Any adoption done right is a process that transforms lives. An adoption done right never cuts corners, and it’s  more than a mere transfer of custody rights. Much as folks want to find a way to make adoption easy, anything as life-changing as an adoption decision just cannot be reduced to a simple, presto-change-o switcheroo of homes and parents.

Ask any placing parent what their hopes and fears are, and they’ll probably say their hope is that their child will have a good life, and their fear is that the child may resent them for choosing adoption. Prospective adoptive parents asked the same thing usually say they hope the adoption will go smoothly, and they fear a baby being born unhealthy, or the placing parents might change their mind about adoption.

But ask an adoptee about their hopes and fears concerning adoption, and you’re likely to get a whole different set of answers. Why? Because even with an adoption done right, adoption is complex. The transfer of custody rights is not all it’s about. Every adoption entails loss and gain, joy and sorrow, dreams and disappointments. Adoptees, unlike birthparents and adoptive parents, were the ultimate stakeholders, yet with the least input. Simply put, they usually have had little or no say in the choices being made for them, even though they were impacted the most by the decisions made on their behalf.

Which is why any adoption done right must be child-centered, first and foremost.

How to do a Child-Centered Adoption

To do a child-centered adoption, two sets of people must set aside their own wants and needs for the sake of a baby they probably haven’t even met yet, which is a big ask.

Expectant parents who are thinking of putting a baby up for adoption are often driven by their own fears of the future, their lack of resources, or the needs of their existing families. Hopeful adoptive parents who long to adopt after years of unsuccessful fertility treatments may be compelled by their grief and prior losses, their fear of childlessness or their relatives’ expectations. 

Understandably, they all have their own ideas of how adoption could solve their problems? But a child-centered adoption requires them all to think, instead, of how adoption may affect the tiny person-to-be in the middle of it all– his or her whole life long.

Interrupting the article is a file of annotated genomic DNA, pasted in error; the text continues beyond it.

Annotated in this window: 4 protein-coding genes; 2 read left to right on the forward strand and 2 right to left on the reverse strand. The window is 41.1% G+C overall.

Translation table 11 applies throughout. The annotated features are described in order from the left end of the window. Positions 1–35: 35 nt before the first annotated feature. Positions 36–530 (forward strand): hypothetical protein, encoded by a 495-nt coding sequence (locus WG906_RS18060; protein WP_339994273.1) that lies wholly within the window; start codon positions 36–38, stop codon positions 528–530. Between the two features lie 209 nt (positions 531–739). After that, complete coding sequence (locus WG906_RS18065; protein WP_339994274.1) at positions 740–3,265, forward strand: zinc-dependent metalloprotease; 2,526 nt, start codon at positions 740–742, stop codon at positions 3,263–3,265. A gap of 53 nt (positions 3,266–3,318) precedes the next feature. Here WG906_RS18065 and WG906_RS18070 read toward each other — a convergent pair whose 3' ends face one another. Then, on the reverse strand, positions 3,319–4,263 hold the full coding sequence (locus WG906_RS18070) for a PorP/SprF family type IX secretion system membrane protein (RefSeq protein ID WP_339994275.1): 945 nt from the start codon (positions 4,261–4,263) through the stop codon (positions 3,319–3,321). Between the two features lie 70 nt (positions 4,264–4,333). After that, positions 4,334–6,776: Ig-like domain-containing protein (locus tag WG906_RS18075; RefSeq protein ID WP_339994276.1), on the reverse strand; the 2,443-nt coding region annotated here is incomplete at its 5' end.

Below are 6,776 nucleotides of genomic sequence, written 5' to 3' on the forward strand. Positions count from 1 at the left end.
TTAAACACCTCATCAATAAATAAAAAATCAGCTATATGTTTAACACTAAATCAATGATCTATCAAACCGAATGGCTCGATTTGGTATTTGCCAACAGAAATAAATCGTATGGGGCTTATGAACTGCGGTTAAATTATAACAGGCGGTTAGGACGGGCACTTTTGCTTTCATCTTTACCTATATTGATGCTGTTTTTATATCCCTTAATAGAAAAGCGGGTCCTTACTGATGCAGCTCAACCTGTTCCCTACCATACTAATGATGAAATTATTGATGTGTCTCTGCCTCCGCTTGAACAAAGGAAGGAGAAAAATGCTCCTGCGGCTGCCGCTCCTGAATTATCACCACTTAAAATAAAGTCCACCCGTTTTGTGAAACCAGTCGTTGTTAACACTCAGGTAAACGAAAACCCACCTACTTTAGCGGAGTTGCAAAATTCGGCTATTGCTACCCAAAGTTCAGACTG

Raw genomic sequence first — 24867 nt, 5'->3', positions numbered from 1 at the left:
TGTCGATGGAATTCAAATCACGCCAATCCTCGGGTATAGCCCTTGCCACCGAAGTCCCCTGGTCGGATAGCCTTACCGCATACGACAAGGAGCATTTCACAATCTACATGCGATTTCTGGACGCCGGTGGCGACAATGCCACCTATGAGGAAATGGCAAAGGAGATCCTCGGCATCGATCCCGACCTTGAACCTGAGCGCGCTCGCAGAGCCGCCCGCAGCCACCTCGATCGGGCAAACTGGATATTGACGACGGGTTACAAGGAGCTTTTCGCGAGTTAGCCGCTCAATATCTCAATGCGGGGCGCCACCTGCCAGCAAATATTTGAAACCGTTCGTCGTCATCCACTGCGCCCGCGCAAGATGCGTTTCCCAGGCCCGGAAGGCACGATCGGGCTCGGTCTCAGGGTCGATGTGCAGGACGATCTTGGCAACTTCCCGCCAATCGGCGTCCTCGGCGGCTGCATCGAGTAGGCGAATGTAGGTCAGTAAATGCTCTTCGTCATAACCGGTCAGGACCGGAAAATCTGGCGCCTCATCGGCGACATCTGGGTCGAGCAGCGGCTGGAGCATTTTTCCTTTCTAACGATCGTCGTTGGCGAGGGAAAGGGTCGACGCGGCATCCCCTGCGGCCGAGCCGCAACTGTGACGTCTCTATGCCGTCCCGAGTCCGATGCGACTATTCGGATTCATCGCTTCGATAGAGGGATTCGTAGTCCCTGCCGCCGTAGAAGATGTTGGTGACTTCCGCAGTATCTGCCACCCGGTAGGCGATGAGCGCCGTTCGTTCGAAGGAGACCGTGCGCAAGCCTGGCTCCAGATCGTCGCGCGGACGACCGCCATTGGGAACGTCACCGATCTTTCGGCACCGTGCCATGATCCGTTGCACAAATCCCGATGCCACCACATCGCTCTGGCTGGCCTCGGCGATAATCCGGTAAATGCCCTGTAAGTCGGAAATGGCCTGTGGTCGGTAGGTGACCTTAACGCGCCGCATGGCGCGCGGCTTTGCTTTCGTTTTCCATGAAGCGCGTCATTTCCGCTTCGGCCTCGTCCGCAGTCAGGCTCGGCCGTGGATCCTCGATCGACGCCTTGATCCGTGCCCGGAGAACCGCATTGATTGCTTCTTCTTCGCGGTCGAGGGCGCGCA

By listening to the life experiences of other people who were adopted, and heeding their advice, birthparents and adoptive parents can work together to ensure that the needs of the future adoptee get put first, and that the choices the adults make are tailored to the best interests of the baby or child, if in fact he or she must be adopted. (That’s why Abrazo believes the tranparency and truth of open adoption is always so essential.)

Adoptions done right require Ethics and Best Practice

Adoption ethics are about only ever doing adoption the right way, so that profit is never the driving interest and so that children never become a commodity. (And adoption ethics sometimes require that adoptions not be done, if it’s not in a child’s best interests to be adopted.)

Best practice is about doing things in a way that is proven to result in a successful outcome over all. (In the context of adoption, we particularly like the best practice standards outlined by these guideines out of New Zealand, of all places.) The transfer of custody rights, the legal center of most adoption rulings, is not ever found at the heart of adoption ethics and best practice, interestingly enough.

At Abrazo, we believe that the best interests of children who do need adoption require that everyone involved puts ethics ahead of personal desires. We believe that best practice requires us to not just “do things by the book” (because in Texas, that book is literally called the “Minimum Standards for Licensed Child-Placing Agencies” — and Abrazo believes every adoptee deserves the protection of an agency that exceeds the state’s minimum requirements.)

This is why our homestudy requirements at Abrazo are more intense than other Texas programs. It’s why our staff’s continuing education hours each year regularly exceed the state’s minimum training requirements. This is why we offer free counseling services for all people in our community, whether or not they place or adopt. And this is why we are so adamant about open adoption: because we believe every person ever adopted deserves to have parents that are (all) willing to be honest, every day of their lives.

Don’t settle for less.

For those seeking an adoption done right, in which a child’s best interests is the driving force and not just the transfer of custody rights or a change of home address, choose a licensed nonprofit and tax-exempt agency that puts adoption ethics and best practices at the forefront… just like Abrazo does.

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